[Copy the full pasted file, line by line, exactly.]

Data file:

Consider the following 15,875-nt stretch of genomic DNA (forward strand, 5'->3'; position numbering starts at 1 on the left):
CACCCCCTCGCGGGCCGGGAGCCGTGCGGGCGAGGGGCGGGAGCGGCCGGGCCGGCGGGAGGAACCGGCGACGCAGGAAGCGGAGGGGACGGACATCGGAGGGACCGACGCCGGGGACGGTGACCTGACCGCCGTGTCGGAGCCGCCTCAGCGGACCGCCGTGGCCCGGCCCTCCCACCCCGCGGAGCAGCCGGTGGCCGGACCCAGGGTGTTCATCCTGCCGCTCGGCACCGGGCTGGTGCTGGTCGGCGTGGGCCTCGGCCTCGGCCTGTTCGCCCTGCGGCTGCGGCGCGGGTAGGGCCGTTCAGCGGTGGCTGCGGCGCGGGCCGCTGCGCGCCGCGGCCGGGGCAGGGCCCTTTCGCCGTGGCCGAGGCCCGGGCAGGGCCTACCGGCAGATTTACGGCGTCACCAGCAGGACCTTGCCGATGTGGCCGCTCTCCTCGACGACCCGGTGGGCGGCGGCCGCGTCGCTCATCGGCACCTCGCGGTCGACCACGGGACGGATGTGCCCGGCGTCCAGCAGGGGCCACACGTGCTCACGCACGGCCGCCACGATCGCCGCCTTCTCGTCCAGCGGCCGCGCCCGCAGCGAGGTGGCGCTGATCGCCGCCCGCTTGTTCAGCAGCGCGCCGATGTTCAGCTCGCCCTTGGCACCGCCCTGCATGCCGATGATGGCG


Consider the following 15,875-nt stretch of genomic DNA (forward strand, 5'->3'; position numbering starts at 1 on the left):
CACCCCCTCGCGGGCCGGGAGCCGTGCGGGCGAGGGGCGGGAGCGGCCGGGCCGGCGGGAGGAACCGGCGACGCAGGAAGCGGAGGGGACGGACATCGGAGGGACCGACGCCGGGGACGGTGACCTGACCGCCGTGTCGGAGCCGCCTCAGCGGACCGCCGTGGCCCGGCCCTCCCACCCCGCGGAGCAGCCGGTGGCCGGACCCAGGGTGTTCATCCTGCCGCTCGGCACCGGGCTGGTGCTGGTCGGCGTGGGCCTCGGCCTCGGCCTGTTCGCCCTGCGGCTGCGGCGCGGGTAGGGCCGTTCAGCGGTGGCTGCGGCGCGGGCCGCTGCGCGCCGCGGCCGGGGCAGGGCCCTTTCGCCGTGGCCGAGGCCCGGGCAGGGCCTACCGGCAGATTTACGGCGTCACCAGCAGGACCTTGCCGATGTGGCCGCTCTCCTCGACGACCCGGTGGGCGGCGGCCGCGTCGCTCATCGGCACCTCGCGGTCGACCACGGGACGGATGTGCCCGGCGTCCAGCAGGGGCCACACGTGCTCACGCACGGCCGCCACGATCGCCGCCTTCTCGTCCAGCGGCCGCGCCCGCAGCGAGGTGGCGCTGATCGCCGCCCGCTTGTTCAGCAGCGCGCCGATGTTCAGCTCGCCCTTGGCACCGCCCTGCATGCCGATGATGGCG